A forest and fire ecologist discusses her research on how to reduce the damage being done to BC’s forests by fires.
BY LATE AUGUST there had been over 1100 forest fires in BC during 2017. With 1 million hectares burned, it was officially a record-breaking season. In the previous ten years, the largest area lost was in 2014 when 339,168 hectares went up in smoke. One would have to go back to 1958’s record of 855,000 hectares burned to come anywhere close. This fire season also resulted in the longest state of emergency in BC’s history.
Interestingly, between 2006 and 2016 the average annual number of fires was 1,844. So this year’s 1000 (and rising) fires were, on average, a lot bigger than previous years. And the outlook does not look any better. Natural Resources Canada’s Canadian Forest Service predicts a potential doubling of the amount of area burned in Canada by the end of this century, compared with amounts burned in recent decades.
One of the more than 1000 wildfires in BC in 2017
Besides the devastation to forests and wildlife this summer, over 45,000 people were evacuated from their homes. While residents of the Interior bore the brunt of the unpleasant and sometimes tragic consequences, even those of us on BC’s coast experienced numerous smoky days, with attendant health issues.
And, of course, there’s an impressive impact on BC’s economy. In 2014, when less than one-third of the area burned, direct costs were $300 million. So this year’s direct costs will be significantly higher. And then there’s all the indirect costs, from health care through impacts on tourism, small business, and agriculture.
BC, of course, is not alone. Heat waves and droughts have led to horrific wildfires in Italy, France, Spain and especially Portugal. In California, 100 million trees are expected to be casualties of their drought and rising temperature. A changing climate has being identified as increasing the intensity of these events.
A recently published meta-analysis by 63 scholars in Nature Ecology and Evolution found that trees in droughty conditions shut pores that let in carbon dioxide in order to conserve moisture. That also blocks the water transport within the tree, leading to dehydration and carbon starvation—in other words, dead, dry trees that don’t absorb atmospheric carbon and easily catch fire.
Forest fires themselves are a significant contributor to greenhouse gas emissions. They function as a “feedback loop”—warmer, drier conditions caused by climate change produce more forest fires, which release carbon and thereby contribute to climate change. Forests fires are one factor reducing the ability of BC forests to act as carbon sinks (logging and insect outbreaks also contribute). According to the federal government’s Forest Service, in the past Canada’s forests absorbed about one-quarter of the carbon emitted by human activities, but in some recent years they have become carbon sources, emitting more than they absorb.
Is there anything we, or our elected governments can do to lessen wildfires and their impact?
Focus interviewed forest and fire ecologist Jill Harvey about the situation. Harvey, who graduated from UVic in 2017 with a PhD in geography and whose research was published in July in two peer-reviewed journals, looks both to the past and the future.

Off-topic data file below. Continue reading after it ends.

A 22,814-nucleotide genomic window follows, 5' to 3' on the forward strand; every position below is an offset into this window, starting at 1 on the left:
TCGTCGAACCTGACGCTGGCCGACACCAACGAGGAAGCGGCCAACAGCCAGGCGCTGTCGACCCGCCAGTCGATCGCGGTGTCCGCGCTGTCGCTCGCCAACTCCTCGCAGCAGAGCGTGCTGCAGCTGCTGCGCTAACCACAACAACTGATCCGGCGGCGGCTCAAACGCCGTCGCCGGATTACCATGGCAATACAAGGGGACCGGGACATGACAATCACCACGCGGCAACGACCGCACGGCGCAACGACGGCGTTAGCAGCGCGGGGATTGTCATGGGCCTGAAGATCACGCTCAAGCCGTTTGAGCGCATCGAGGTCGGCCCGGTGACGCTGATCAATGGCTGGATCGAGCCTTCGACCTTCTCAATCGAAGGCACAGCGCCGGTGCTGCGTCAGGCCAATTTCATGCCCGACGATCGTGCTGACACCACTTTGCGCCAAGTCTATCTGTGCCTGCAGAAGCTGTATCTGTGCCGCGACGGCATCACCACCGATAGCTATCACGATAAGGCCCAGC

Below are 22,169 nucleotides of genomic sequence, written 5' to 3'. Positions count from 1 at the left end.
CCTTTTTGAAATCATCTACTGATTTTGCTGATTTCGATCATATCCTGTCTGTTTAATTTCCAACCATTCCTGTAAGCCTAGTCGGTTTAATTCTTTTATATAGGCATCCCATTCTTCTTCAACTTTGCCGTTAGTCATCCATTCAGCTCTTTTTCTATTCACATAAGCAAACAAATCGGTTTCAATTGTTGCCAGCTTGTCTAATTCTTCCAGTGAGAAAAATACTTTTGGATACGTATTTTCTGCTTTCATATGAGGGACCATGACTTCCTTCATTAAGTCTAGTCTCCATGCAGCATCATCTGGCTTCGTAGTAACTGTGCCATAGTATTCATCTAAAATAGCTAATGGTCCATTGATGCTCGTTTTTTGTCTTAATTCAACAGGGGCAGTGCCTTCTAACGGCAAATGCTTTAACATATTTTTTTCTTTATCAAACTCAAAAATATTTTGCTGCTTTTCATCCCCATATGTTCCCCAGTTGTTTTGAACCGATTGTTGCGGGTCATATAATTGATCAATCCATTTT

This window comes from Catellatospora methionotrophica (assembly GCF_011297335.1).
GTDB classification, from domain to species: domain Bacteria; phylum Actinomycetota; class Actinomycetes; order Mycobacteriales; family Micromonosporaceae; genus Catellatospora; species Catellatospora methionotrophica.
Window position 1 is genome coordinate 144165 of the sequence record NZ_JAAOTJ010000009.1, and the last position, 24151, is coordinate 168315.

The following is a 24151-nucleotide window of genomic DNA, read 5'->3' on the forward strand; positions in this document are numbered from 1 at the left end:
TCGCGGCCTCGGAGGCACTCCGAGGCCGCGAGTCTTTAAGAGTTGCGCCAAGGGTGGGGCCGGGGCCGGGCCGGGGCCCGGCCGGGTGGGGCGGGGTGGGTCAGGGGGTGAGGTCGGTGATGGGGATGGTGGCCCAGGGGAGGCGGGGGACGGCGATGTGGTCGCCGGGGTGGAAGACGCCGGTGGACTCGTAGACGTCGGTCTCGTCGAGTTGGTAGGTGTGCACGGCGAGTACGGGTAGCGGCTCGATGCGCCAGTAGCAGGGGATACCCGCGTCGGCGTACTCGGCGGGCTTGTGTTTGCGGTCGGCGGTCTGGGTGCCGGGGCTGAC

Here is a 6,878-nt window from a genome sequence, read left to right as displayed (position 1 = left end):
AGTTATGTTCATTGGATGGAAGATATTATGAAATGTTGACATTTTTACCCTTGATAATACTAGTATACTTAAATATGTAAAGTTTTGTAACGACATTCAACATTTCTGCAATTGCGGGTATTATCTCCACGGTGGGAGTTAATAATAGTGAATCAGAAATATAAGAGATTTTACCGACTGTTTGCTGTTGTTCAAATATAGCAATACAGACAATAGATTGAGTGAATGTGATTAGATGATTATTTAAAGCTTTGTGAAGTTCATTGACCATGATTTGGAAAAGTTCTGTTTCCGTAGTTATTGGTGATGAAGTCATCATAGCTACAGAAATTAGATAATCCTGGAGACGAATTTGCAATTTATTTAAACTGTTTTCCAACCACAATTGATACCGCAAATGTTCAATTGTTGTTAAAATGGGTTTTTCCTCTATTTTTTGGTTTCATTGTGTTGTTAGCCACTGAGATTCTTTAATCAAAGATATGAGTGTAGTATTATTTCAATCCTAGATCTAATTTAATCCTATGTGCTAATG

“The mechanisms driving global climate change and ecosystem response are numerous,” she says. “Therefore, the research questions I ask target understanding changing disturbance regimes and tree growth-climate responses. Looking back into the past and into the future, my research examines both the causes and consequences of environmental change in temperate forests with a special interest in the outcomes for forest structure, ecosystem function and management implications.”
Focus caught up with Harvey (via email) in Greifswald, Germany, where she is doing postdoctoral research at the Institute for Botany and Landscape Ecology. She is there to gain international expertise in advanced tree-ring and climate science approaches, which she will bring back to Canada.
Q. What does your research show about the history of forest fires in British Columbia?
A. Historically, many sites in the Cariboo Forest Region burned every 15 to 25 years between 1600 and 1900 AD. These fires consumed fine fuels and maintained open forests. In the last 100 years, very few of these sites recorded a single fire. Effective and widespread fire suppression has resulted in denser forests throughout much of the Cariboo, providing more fuel for fires.
For example, one of my research sites near Hanceville burned in mid-July in the Hanceville Fire Complex, which is over 200,000 hectares in size and only 25 percent contained [on August 21]. At that site, nine historic fires were recorded between 1769 and 1896, with fire occurring about every 16 years. No fires have burned at that site for over 120 years. All the fuel that has accumulated over the past 120 years is supporting the fire that is burning right now.
Q. How did you conduct your recent research?
A. The fires that are burning in the Cariboo Forest Region are intense due to the accumulation of fuels over the past century. As I mentioned, fires prior to the 20th century were more frequent and generally less severe. These lower intensity fires oftentimes “scarred” mature Douglas-fir trees, but did not cause the tree to die. These living Douglas-fir trees, that can reach over 500 years of age, are recorders of past fire activity. Fire scars are preserved in the chronology of the tree’s life recorded annually as tree rings. Using principles of dendrochronology, tree-ring science [done by tree core sampling], I am able to date the year of the fire and sometimes even the season that the fire occurred in. When you compile the fire records from multiple trees at a site you can gain a pretty clear picture of the history of fire activity at site. And when you compile many sites across a region, you can identify years of widespread fire activity—like we are experiencing this summer.
I then link the years when fires burned to historical records of climate to see what kind of climate conditions are associated with different types of fires. For example, I found that fires that burned in forests next to expansive grasslands are associated with wet, cool springs. Wet, cool springs promote the growth of fine fuels, an important prerequisite to the spread of fire in fuel limited environments (eg. grasslands). In years when widespread fires burned at many sites across the Cariboo Forest Region, I found that multiple years of drought preceded these large fire years.